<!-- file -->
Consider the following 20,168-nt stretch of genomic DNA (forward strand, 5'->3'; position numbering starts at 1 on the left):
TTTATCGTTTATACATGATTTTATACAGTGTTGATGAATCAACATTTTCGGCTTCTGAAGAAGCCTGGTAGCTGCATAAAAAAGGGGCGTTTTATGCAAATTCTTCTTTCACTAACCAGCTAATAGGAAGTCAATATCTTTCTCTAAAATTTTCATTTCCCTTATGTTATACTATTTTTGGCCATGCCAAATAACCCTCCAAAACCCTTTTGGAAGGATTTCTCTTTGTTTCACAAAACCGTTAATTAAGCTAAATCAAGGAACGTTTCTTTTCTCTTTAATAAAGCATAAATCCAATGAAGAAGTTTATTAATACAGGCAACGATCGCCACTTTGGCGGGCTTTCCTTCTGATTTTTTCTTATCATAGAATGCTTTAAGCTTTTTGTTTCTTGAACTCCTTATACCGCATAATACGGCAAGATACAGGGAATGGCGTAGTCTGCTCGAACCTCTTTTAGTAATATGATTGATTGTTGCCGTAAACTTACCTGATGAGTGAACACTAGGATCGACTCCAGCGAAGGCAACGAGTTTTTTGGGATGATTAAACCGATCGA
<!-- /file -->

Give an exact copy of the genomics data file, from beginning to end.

Consider the following 20,168-nt stretch of genomic DNA (forward strand, 5'->3'; position numbering starts at 1 on the left):
TTTATCGTTTATACATGATTTTATACAGTGTTGATGAATCAACATTTTCGGCTTCTGAAGAAGCCTGGTAGCTGCATAAAAAAGGGGCGTTTTATGCAAATTCTTCTTTCACTAACCAGCTAATAGGAAGTCAATATCTTTCTCTAAAATTTTCATTTCCCTTATGTTATACTATTTTTGGCCATGCCAAATAACCCTCCAAAACCCTTTTGGAAGGATTTCTCTTTGTTTCACAAAACCGTTAATTAAGCTAAATCAAGGAACGTTTCTTTTCTCTTTAATAAAGCATAAATCCAATGAAGAAGTTTATTAATACAGGCAACGATCGCCACTTTGGCGGGCTTTCCTTCTGATTTTTTCTTATCATAGAATGCTTTAAGCTTTTTGTTTCTTGAACTCCTTATACCGCATAATACGGCAAGATACAGGGAATGGCGTAGTCTGCTCGAACCTCTTTTAGTAATATGATTGATTGTTGCCGTAAACTTACCTGATGAGTGAACACTAGGATCGACTCCAGCGAAGGCAACGAGTTTTTTGGGATGATTAAACCGATCGA